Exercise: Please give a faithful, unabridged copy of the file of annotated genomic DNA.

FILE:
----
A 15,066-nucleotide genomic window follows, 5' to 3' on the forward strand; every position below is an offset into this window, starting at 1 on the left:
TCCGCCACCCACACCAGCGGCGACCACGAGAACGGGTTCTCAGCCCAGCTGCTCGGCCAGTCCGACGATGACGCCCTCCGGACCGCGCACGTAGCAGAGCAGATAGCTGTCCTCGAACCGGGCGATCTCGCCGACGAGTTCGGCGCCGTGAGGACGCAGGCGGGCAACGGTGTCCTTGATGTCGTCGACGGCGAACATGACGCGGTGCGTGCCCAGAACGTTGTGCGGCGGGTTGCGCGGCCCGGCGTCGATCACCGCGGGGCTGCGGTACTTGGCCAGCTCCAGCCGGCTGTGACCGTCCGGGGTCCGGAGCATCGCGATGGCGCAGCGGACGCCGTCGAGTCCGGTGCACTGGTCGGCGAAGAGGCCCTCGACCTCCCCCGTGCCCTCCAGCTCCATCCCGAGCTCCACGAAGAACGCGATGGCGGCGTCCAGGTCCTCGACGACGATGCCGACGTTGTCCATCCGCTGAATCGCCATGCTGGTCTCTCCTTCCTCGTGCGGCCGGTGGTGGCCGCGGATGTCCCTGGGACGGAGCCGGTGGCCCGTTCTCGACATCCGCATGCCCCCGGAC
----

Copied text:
A 15,066-nucleotide genomic window follows, 5' to 3' on the forward strand; every position below is an offset into this window, starting at 1 on the left:
TCCGCCACCCACACCAGCGGCGACCACGAGAACGGGTTCTCAGCCCAGCTGCTCGGCCAGTCCGACGATGACGCCCTCCGGACCGCGCACGTAGCAGAGCAGATAGCTGTCCTCGAACCGGGCGATCTCGCCGACGAGTTCGGCGCCGTGAGGACGCAGGCGGGCAACGGTGTCCTTGATGTCGTCGACGGCGAACATGACGCGGTGCGTGCCCAGAACGTTGTGCGGCGGGTTGCGCGGCCCGGCGTCGATCACCGCGGGGCTGCGGTACTTGGCCAGCTCCAGCCGGCTGTGACCGTCCGGGGTCCGGAGCATCGCGATGGCGCAGCGGACGCCGTCGAGTCCGGTGCACTGGTCGGCGAAGAGGCCCTCGACCTCCCCCGTGCCCTCCAGCTCCATCCCGAGCTCCACGAAGAACGCGATGGCGGCGTCCAGGTCCTCGACGACGATGCCGACGTTGTCCATCCGCTGAATCGCCATGCTGGTCTCTCCTTCCTCGTGCGGCCGGTGGTGGCCGCGGATGTCCCTGGGACGGAGCCGGTGGCCCGTTCTCGACATCCGCATGCCCCCGGAC